Restoration in Old Town [RESTAURANT REVIEW]
Former Bouchon Chef Camden Hershberger opens a lively new bistro in Torrance
by Richard Foss
The word restaurant comes from a French term meaning “I restore you,” and while that presumably refers to restoring hungry people to happy fullness it can be applied more broadly. A thriving restaurant can also restore life to a neighborhood, benefitting not only the proprietors but neighboring businesses that get more foot traffic and attention. More than any other tenant, the sight and sound of a lively bistro indicates a place where a neighborhood is alive and well.
A great example of this is the Restoration Kitchen & Bar, which has brought the 21st century to a sleepy section of Old Torrance. The architecture here is mostly from the 1930s, so the bright contemporary space with its stone-fronted bar is like an embassy of modernism. The room has one of the drawbacks of modern architecture, namely a loud, echoing environment, but when one of the owners stopped by our table he said they’re fixing it.
The menu is brief but well-written, and reflects award-winning Chef Camden Hershberger’s time at Bouchon Bistro in Beverly Hills. The cooking here doesn’t duplicate that country French aesthetic, but there are echoes of it in items like mussels steamed in ale with tarragon and the roasted salmon with eggplant and tomato. Add in a few dishes with Asian roots and some flatbreads and diners have some hard choices to make. Our server Jessica was remarkably knowledgeable about both food and wine and made the process much easier.
We began with a roasted beet salad, duck confit Caesar salad, and wild mushroom flatbread, plus some glasses of wine from their extraordinary list. The remarkable thing is not the size of the list, but the detailed descriptions of each wine. It is obviously a labor of love, and we found it very useful when deciding between brands and blends we didn’t know. Local beers are offered too, and one of our party enjoyed a local tasting flight for ten dollars.
The salads were very good but not quite what we were expecting. The beet salad was described as composed of prosciutto, arugula, and candied walnuts with an orange vinaigrette, but there was more of everything else than beets, and the dollop of creamy burrata cheese wasn’t mentioned. When we told the manager he said that the previous day someone had complained about the salad having too many beets, so they were experimenting with the proportions. I think they went a bit too far in the opposite direction, but it was still delicious.
The Caesar stretched the definition quite a bit, with kale instead of romaine and brown butter breadcrumbs instead of croutons, but the inspiration of the original was in there somewhere. The finely shredded duck was a good idea, and though I’d prefer a more assertive dressing I’d still order this again. The flatbread was an unqualified success, the thyme and lemon zest adding bright herbal and citrus oil flavors to a classic pizza.
When we debated main courses we discovered we all were intrigued by the same items, so we shared crabcakes, braised pork belly over udon noodles, oxtail ragu over rigatoni, and glazed short ribs over creamy polenta. We asked for the crabcakes to be delivered first so we could try them before the meaty items, which turned out to be a good strategy. They were made without Old Bay or Creole seasoning and tasted primarily of seafood and delicate herbs. They nicely suited the gribiche sauce based on mayonnaise, tarragon, and chopped pickles, and though the serving was a bit small for a main course there were two good bites each for the four of us.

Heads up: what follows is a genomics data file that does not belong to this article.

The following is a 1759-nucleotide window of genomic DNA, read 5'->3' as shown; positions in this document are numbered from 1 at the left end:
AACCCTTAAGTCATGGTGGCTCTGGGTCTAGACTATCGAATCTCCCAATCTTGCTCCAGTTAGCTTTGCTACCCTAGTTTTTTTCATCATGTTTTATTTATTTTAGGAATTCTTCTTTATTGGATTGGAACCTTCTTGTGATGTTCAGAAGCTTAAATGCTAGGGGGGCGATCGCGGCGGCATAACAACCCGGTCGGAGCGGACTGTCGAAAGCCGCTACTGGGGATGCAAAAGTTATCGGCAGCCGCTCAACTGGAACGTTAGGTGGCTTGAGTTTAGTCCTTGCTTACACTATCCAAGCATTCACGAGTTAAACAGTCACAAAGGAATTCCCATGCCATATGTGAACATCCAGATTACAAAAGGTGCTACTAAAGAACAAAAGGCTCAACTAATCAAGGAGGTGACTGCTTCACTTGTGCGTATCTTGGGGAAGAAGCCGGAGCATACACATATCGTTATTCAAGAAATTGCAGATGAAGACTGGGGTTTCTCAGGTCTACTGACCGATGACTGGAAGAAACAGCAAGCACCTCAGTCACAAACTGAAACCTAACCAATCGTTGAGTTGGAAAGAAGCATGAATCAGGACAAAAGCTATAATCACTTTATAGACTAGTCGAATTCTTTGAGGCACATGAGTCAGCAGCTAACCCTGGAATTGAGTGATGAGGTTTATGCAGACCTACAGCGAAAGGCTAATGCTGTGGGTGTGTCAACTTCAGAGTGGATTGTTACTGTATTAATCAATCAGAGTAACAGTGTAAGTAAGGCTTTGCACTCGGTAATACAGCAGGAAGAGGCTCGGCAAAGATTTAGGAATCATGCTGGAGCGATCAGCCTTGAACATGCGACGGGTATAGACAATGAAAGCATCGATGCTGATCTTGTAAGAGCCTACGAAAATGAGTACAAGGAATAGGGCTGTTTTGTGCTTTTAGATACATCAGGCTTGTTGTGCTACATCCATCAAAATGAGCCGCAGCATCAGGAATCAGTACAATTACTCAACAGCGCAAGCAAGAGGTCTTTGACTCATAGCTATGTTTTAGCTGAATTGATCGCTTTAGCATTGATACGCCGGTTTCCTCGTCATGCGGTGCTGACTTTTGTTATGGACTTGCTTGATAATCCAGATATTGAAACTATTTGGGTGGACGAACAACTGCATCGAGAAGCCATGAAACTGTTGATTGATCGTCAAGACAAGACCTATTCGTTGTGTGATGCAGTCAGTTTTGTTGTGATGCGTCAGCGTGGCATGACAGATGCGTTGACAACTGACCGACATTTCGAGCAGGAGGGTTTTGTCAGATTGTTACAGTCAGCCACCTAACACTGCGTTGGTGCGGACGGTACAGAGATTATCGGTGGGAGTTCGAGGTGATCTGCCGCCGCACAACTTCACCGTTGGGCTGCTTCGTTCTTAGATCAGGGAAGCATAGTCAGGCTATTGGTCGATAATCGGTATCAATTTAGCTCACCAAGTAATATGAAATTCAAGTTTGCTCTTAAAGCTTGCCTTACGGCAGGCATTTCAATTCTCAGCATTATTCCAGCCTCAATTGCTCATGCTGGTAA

Only after the oxtail ragu rigatoni and the pork belly over udon arrived did we realize that we had ordered meat with noodles from opposite sides of the globe. Any Italian restaurant would be happy to claim the rigatoni as their own, the classic cooked-down red sauce with meaty beef shreds topped with chopped basil and Parmesan. The udon were no less successful, the fall-apart tender pork glazed with sweet soy before being arranged over the noodles with chopped pickled greens and blistered shisito peppers. Those peppers packed some heat, which may or may not have been intentional – shisitos are notoriously variable. Planned or not, we liked it that way.
The standout item among our entrees, though, was the chunk of glazed boneless short rib over polenta, which arrived with vegetable confetti on the side. The chopped leeks, carrots, and sweet piquillo peppers were a perfect foil for the creamy corn flavor of the polenta and the rich short rib meat. It was world class comfort food, a rich full meal with subtle flavors. It’s all the more remarkable that of our four main items this was the most expensive, at sixteen dollars.
Only two desserts were offered, peach bread pudding and a chocolate pot de crème, so of course we got both. The pot de crème was my favorite thanks to a gentle tang of sea salt and richness of olive oil, but the bread pudding was also well executed and I liked the dash of cassis in the sauce.
Our food cost for four people was only about $90, astonishing for a meal of this caliber. Restoration Kitchen & Wine Bar is a treasure that seems destined to entice diners and other restaurateurs to an area that has seen little nightlife for decades.
Restoration Kitchen & Wine is at 1437 Marcelina Avenue in Torrance. Open daily at 5 p.m., closes 9 p.m. Mon-Thu, 10 p.m. Fr-Su. Street parking, beer and wine served, some vegetarian items, wheelchair access OK. Menu at restorationwinebarla.com, phone 310-328-8100. ER
by Richard Foss